We have presented a novel rule-based algorithm called iTriplet to solve the challenging degenerate and long motif finding problem that was unsolved before. In addition, we have confirmed our prediction for real biological signals experimentally. The runtime of iTriplet is comparable to other well-known methods of the same design philosophy and is significantly better at analyzing longer motifs (>16 nucleotides). To our knowledge, iTriplet is the most parallelizable motif finding method in the family of guaranteed optimal motif finding algorithms developed so far. Furthermore we have shown that our method is very competitive in prediction accuracy when compared with other popular motif finding methods. Overall, our method has the superiority like other exact optimal motif finding methods to find the optimal motif in the absence of statistical overrepresentation and yet without sacrificing prediction accuracy. That said, no single method or approach is able to solve the general <l, d> motif problem completely in terms of guaranteed solution, speed, memory consumption and prediction accuracy. Thus, further research effort is needed to overcome various hurdles of this problem.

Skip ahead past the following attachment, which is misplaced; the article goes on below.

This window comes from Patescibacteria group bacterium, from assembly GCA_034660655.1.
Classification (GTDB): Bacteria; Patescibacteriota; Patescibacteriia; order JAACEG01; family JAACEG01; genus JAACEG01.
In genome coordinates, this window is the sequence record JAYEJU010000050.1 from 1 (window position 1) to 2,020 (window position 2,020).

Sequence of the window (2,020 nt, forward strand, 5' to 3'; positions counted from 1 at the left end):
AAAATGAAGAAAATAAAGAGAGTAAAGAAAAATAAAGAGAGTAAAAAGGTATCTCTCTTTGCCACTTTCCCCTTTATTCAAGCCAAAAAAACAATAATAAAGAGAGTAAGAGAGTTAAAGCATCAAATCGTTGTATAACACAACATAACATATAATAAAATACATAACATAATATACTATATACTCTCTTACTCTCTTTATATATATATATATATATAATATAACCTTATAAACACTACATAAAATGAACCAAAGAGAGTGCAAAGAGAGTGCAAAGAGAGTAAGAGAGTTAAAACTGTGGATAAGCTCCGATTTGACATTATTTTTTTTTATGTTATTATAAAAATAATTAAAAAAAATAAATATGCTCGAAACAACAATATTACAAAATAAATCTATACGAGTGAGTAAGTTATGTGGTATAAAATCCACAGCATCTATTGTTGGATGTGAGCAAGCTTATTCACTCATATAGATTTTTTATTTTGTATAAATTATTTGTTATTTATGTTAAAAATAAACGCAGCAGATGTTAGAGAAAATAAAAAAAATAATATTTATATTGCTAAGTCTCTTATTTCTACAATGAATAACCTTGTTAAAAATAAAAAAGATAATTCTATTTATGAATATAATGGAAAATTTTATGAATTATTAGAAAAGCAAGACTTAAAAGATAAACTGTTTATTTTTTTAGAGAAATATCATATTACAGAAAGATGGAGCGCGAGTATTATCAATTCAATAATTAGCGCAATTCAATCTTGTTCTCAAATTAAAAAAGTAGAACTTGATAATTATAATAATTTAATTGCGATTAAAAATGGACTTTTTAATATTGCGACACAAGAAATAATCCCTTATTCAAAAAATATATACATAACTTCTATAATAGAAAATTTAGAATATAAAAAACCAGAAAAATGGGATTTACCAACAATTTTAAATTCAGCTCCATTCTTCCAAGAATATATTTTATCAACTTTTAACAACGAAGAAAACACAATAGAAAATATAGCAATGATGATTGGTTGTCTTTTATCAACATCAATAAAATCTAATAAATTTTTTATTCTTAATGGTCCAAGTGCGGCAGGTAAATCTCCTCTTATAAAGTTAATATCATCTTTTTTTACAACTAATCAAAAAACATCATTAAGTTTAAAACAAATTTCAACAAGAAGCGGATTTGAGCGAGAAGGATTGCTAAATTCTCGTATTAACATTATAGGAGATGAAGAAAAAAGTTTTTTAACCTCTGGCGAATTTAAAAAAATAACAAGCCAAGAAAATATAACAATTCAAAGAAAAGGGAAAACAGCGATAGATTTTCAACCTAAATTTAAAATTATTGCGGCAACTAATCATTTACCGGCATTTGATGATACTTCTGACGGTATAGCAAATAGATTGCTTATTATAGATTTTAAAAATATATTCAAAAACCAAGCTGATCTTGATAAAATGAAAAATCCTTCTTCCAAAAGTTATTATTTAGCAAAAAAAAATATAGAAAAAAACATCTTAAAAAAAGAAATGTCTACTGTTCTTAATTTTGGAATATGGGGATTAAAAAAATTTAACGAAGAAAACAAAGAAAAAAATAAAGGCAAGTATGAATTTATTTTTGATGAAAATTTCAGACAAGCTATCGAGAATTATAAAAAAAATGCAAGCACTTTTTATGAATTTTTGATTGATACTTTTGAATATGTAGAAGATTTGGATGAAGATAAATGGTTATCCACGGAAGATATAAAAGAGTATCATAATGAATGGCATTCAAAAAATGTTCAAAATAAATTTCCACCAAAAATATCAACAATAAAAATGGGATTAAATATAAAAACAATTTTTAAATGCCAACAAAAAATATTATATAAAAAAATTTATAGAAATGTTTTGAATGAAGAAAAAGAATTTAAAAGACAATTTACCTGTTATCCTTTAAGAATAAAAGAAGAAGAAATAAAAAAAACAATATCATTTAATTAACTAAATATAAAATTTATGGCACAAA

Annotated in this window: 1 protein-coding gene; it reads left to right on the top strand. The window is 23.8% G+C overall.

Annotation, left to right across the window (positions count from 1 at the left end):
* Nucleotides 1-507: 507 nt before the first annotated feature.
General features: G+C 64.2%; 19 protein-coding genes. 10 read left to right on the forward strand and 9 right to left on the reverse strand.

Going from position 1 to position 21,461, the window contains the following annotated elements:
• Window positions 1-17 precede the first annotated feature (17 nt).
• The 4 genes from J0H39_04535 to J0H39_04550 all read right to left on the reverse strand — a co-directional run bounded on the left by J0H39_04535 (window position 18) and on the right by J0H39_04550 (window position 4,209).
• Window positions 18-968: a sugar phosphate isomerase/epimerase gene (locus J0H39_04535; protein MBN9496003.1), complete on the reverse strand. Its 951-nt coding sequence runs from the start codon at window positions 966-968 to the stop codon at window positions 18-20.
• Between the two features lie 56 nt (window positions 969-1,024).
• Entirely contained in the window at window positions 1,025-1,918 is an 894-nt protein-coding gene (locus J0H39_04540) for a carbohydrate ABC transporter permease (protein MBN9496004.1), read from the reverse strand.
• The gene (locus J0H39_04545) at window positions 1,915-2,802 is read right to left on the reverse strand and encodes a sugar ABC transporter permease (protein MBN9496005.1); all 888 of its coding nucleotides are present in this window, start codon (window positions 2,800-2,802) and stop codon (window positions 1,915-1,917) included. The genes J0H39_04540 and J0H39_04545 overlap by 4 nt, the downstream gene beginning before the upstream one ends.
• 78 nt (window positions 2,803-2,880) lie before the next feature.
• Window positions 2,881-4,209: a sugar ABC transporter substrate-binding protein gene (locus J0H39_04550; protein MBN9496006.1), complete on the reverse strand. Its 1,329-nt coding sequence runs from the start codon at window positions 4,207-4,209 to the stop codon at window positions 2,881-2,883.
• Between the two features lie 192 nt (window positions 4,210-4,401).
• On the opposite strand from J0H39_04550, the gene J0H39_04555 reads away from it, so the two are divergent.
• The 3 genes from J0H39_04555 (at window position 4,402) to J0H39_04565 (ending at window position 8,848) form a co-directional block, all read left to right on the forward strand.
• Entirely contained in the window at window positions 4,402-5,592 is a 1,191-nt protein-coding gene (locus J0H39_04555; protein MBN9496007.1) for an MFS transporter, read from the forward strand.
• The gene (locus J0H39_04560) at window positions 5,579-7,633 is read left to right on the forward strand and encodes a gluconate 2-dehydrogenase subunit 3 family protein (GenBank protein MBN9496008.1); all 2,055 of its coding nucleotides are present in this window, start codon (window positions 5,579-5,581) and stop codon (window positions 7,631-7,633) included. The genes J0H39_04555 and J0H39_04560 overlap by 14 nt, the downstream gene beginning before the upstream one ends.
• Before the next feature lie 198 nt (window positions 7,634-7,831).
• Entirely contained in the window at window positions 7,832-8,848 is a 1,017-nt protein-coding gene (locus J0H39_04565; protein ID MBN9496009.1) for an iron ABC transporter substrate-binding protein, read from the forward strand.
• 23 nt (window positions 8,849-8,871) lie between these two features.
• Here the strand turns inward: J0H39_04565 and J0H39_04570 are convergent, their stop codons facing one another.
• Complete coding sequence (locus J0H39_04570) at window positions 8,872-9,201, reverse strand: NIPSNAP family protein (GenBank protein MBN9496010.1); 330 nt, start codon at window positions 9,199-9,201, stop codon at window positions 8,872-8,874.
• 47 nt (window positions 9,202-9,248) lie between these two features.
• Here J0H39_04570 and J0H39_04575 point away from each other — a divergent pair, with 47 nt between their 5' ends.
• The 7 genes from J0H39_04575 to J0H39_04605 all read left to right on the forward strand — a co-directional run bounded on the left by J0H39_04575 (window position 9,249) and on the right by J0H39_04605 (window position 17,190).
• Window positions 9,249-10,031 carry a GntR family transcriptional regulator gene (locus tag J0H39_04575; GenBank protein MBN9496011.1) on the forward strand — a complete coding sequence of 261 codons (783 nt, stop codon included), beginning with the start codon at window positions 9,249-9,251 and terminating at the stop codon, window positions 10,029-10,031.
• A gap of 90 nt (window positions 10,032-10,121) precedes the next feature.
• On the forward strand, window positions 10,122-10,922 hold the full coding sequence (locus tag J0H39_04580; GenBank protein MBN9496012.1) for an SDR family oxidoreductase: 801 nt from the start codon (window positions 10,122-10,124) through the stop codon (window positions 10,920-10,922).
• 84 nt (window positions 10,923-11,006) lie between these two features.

We generated multiple sets of simulated sequences according to the <l, d> motif model formulated by Pevzner and Sze . Each dataset consists of 20 sequences, each 600 nucleotides long. All nucleotides occur equally likely. In each sequence, a single l-size d-mutant is planted at a random location. We have prepared datasets for a wide range of <l, d> motif models, i.e. <11,2>, <12,3>, <13,3>, <14,4>, <15,4>, <16,5>, <18,6>, <19,6>, <24,8>, <28,8>, <30,9>, <38,12>and <40,12>.